As to be expected, this comes back to for my Maze Runner: The Death Cure, the third and final installment in both Dashner’s novel series (although he did write two prequel novels after Death Cure) and in the Maze Runner movie franchise.  As I said, the previous two Maze Runner movies held my attention and I liked them and was looking forward to seeing The Death Cure materialize on-screen to bring this tale to its cinematic conclusion, especially after satisfying ending of The Hunger Games: Mockingjay: Part 2 was released and the disappointing incompleteness of The Divergent Series: Allegiant failed to impress. However, while the film was set for an original release date of February 17th, 2017 (more than year since the 2015 release of The Scorch Trials), the third Maze Runner film faced a significant delay due to the on-set injury of actor Dylan O’Brien (who plays main protagonist Thomas in the movies). This injury during production caused the film to be delay an entire year while O’Brien recovered from his injury. With the release date pushed back until January 26th, 2018, my anticipation (as I’m sure a lot of people out there) sort of slightly dissipated, with now almost a three-year gap (or at least two and half year gap) since the last film. Still, my interest did peak again as they film’s release date approached and seeing several of the movie’s trailers (both online and in theater). But would that be enough? So, I did see The Death Cure when it initial came out during its opening weekend, but physically doing my review for the movie sort of fell through the cracks…. until now. So, what did think of the movie? Was it a satisfying conclusion? In truth, yes it was. Despite some drawbacks here and there, Maze Runner: The Death Cure provides to be an action spectacle finale piece to the YA dystopian tale. It may not beat out The Hunger Games: Mockingjay Part 2 within the teen dystopian film genre, but at least it gets to complete its story (unlike The Divergent Series).

As a somewhat disclaimer to this review…. yes, I did read James Dashner’s Maze Runner trilogy when it was initially released. However, it’s been some time since I’ve read the books and my memory is a bit hazy on certain things. I remember most of the big events that occur in the story, but a bit vauge on the finer details. Thus, my review Maze Runner: The Death Cure is mostly on the movie’s cinematic representation and not so much on the comparison between “book and film” on what was added, removed, and omitted during its translation.

Maze Runner: The Death Cure is directed by Wes Ball, who previously directed the other two Maze Runner movies as well as several short films (i.e. Jacob: The Movie, A Work in Progress, and Ruin). Given his background on working on both 2014 and 2015 film, Ball seems like the best candidate to helm Death Cure in closing out the Maze Runner movie franchise. Personally, I kind of like this notion as a film director gets to see his project (i.e. the Maze Runner series) through from start to finish. This, of course, makes Death Cure have the same look, tone and, feel much like the other two Maze Runner pictures, which (to me) is a good thing. Much like the previous two films, Ball gives the tale of Thomas, Teresa, and the rest of the characters a big grand finale that delivers on being spectacle with its various action set-pieces to intense storyline elements. From an opening salvo rescue operation on a moving train to the assault on WCKD’s stronghold within “The Last City”, Ball handles the movie’s action quite well, making sure that a viewer’s attentions (eyes and ears) are set directly on what’s going on in the movie. Basically, if you like the other two Maze Runner movies, you’ll be pleasantly happy and satisfied with The Death Cure, especially since it the film caps off the series’s story and resolve the main conflict of Thomas and WCKD.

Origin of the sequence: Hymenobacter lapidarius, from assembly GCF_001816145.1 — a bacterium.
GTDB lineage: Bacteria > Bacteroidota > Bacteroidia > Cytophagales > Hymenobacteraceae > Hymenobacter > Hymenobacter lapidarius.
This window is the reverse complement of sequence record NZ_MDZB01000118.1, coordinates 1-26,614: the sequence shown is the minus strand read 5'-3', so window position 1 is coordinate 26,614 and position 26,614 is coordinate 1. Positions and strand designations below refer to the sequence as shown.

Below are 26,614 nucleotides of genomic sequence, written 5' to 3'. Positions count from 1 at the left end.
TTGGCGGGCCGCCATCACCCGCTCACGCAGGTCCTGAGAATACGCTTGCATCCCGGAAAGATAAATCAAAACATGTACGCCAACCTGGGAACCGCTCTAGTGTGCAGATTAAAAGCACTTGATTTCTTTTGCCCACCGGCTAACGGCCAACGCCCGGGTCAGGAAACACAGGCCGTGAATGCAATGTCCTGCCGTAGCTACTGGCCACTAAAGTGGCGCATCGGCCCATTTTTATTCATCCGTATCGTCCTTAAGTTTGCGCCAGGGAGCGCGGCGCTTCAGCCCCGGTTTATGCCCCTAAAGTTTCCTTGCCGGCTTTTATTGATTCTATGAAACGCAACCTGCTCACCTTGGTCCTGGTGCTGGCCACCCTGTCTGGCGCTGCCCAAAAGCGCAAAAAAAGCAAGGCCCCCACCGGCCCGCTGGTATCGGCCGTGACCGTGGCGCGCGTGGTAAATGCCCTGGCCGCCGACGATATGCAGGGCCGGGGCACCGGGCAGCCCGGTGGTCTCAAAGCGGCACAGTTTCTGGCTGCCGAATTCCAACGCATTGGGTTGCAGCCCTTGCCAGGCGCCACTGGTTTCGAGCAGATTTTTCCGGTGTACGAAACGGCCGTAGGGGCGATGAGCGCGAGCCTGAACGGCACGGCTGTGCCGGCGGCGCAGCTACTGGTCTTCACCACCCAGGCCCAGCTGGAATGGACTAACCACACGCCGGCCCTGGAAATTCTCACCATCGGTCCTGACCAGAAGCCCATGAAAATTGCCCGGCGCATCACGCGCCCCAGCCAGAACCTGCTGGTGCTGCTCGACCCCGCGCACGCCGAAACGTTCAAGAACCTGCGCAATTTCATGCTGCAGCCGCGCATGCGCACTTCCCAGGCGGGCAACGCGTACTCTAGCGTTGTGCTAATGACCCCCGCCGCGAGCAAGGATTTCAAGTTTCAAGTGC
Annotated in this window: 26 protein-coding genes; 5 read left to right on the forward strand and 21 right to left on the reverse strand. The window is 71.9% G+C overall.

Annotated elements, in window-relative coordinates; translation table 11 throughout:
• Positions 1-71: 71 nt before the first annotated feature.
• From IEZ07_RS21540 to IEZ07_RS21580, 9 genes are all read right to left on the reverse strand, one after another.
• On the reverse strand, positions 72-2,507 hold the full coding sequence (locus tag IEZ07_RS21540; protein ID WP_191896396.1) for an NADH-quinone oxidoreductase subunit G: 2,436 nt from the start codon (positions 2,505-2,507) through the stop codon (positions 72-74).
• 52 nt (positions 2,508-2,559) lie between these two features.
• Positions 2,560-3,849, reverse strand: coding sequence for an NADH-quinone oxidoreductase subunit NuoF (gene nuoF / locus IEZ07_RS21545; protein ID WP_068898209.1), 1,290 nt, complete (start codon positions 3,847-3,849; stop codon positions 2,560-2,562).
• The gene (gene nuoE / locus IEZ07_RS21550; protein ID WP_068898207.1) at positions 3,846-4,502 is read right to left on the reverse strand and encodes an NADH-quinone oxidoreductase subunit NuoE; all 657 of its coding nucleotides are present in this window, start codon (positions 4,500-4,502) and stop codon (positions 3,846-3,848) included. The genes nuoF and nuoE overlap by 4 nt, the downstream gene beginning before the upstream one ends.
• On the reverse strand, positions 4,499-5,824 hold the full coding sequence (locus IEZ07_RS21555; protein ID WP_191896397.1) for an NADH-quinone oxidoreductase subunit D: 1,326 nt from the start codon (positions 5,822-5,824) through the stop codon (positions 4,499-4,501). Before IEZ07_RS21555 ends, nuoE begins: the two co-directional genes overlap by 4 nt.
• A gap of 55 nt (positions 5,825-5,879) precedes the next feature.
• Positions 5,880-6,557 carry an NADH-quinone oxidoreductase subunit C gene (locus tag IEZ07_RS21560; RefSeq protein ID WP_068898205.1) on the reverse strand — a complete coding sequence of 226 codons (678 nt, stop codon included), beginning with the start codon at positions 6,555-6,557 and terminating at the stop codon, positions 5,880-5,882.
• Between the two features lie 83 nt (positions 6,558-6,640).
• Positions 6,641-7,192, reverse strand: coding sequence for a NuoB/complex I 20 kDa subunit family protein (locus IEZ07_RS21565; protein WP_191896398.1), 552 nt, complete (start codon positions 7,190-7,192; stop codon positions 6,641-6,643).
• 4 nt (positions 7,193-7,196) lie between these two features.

At its core, the film is a rescue mission, but combines other elements to make most of the narrative threads tie together and ultimately collide as the movie reaches its climax. This is thanks to T.S. Nowlin, who penned the script from Dashner’s novel, making the narrative for The Death Cure on an energetic momentum level, building upon each other with the film’s progression being propelled to a collision course conclusion. The movie does slow a few times, but that’s mostly for character development and / or to explain certain things, but the film doesn’t slow down and / or sluggish by doing this, maintaining its pace for primarily most of The Death Cure’s runtime (which is two hours and 23 minutes long). That may sound long but given the fact the movie as a lot of ground work to cover, especially since studio exces behind these movies decided to stick with one movie to tell The Death Cure story instead of a two-part feature endeavor. However, personally, it didn’t bother me as I was engrossed in the movie’s story, especially since I couldn’t remember much of what happened in the book.

In the presentation category, The Death Cure is pretty good, especially when being categorized in both the blockbuster visual aesthetics and in the teen dystopian fantasy world. It’s interesting to point this out as each film as a different color aesthetic for most of the individual film’s runtime, finding Maze Runner to have more greens, browns, and variety of earth-tone colors, The Scorch Trials has more rock-ish earth coloring (reds, light browns, dull orange / yellow), and The Death Cure has more of a midnight blue coloring (black, blue, gray, etc.). It’s not really a bad thing, but its just a fun observation that each film has a distinct coloring nuance for their respective parts. Moving beyond that idea, the film boast large set-pieces and elaborate sequences that must be well-executed for cinematic purpose, which makes the jobs for both Daniel T. Dorrance (production designer), Gyula Pados (cinematographer), Anneke Botha (set decoration), and the entire art direction team crucial to making this bleak futuristic world believable within the context of a motion picture. To their credit, they all succeed, making The Death Cure’s world pleasing to the eye and adding that extra layer of quality within the film’s background setting. Additionally, the film’s score, which was composed by John Paesano, is actually pretty good (I’ve personally downloaded a few of the tracks on iTunes), continuing to add the theatrical element through the usage of music that heightens its rousing moments from its actions scenes to its more quiet / somber ones.